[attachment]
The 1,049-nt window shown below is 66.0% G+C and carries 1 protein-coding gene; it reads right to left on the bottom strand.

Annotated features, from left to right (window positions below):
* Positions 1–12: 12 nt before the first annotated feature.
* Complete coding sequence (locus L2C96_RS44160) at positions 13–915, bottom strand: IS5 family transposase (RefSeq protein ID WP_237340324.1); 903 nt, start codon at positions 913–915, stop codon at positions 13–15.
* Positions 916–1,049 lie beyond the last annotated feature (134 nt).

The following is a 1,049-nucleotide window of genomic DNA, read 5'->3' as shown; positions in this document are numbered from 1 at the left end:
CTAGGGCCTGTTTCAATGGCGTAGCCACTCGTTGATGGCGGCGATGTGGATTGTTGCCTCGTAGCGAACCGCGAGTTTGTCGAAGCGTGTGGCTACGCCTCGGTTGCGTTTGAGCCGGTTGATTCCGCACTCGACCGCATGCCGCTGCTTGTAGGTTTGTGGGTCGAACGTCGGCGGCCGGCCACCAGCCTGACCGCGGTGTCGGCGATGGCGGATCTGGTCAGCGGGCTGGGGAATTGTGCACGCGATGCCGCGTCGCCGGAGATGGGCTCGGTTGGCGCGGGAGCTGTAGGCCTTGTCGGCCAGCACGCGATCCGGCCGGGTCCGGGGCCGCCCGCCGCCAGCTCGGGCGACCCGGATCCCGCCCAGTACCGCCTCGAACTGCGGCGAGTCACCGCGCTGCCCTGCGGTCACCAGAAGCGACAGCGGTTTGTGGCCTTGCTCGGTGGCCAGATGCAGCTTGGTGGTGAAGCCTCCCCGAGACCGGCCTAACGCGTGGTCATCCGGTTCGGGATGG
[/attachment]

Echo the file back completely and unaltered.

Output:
The 1,049-nt window shown below is 66.0% G+C and carries 1 protein-coding gene; it reads right to left on the bottom strand.

Annotated features, from left to right (window positions below):
* Positions 1–12: 12 nt before the first annotated feature.
* Complete coding sequence (locus L2C96_RS44160) at positions 13–915, bottom strand: IS5 family transposase (RefSeq protein ID WP_237340324.1); 903 nt, start codon at positions 913–915, stop codon at positions 13–15.
* Positions 916–1,049 lie beyond the last annotated feature (134 nt).

The following is a 1,049-nucleotide window of genomic DNA, read 5'->3' as shown; positions in this document are numbered from 1 at the left end:
CTAGGGCCTGTTTCAATGGCGTAGCCACTCGTTGATGGCGGCGATGTGGATTGTTGCCTCGTAGCGAACCGCGAGTTTGTCGAAGCGTGTGGCTACGCCTCGGTTGCGTTTGAGCCGGTTGATTCCGCACTCGACCGCATGCCGCTGCTTGTAGGTTTGTGGGTCGAACGTCGGCGGCCGGCCACCAGCCTGACCGCGGTGTCGGCGATGGCGGATCTGGTCAGCGGGCTGGGGAATTGTGCACGCGATGCCGCGTCGCCGGAGATGGGCTCGGTTGGCGCGGGAGCTGTAGGCCTTGTCGGCCAGCACGCGATCCGGCCGGGTCCGGGGCCGCCCGCCGCCAGCTCGGGCGACCCGGATCCCGCCCAGTACCGCCTCGAACTGCGGCGAGTCACCGCGCTGCCCTGCGGTCACCAGAAGCGACAGCGGTTTGTGGCCTTGCTCGGTGGCCAGATGCAGCTTGGTGGTGAAGCCTCCCCGAGACCGGCCTAACGCGTGGTCATCCGGTTCGGGATGG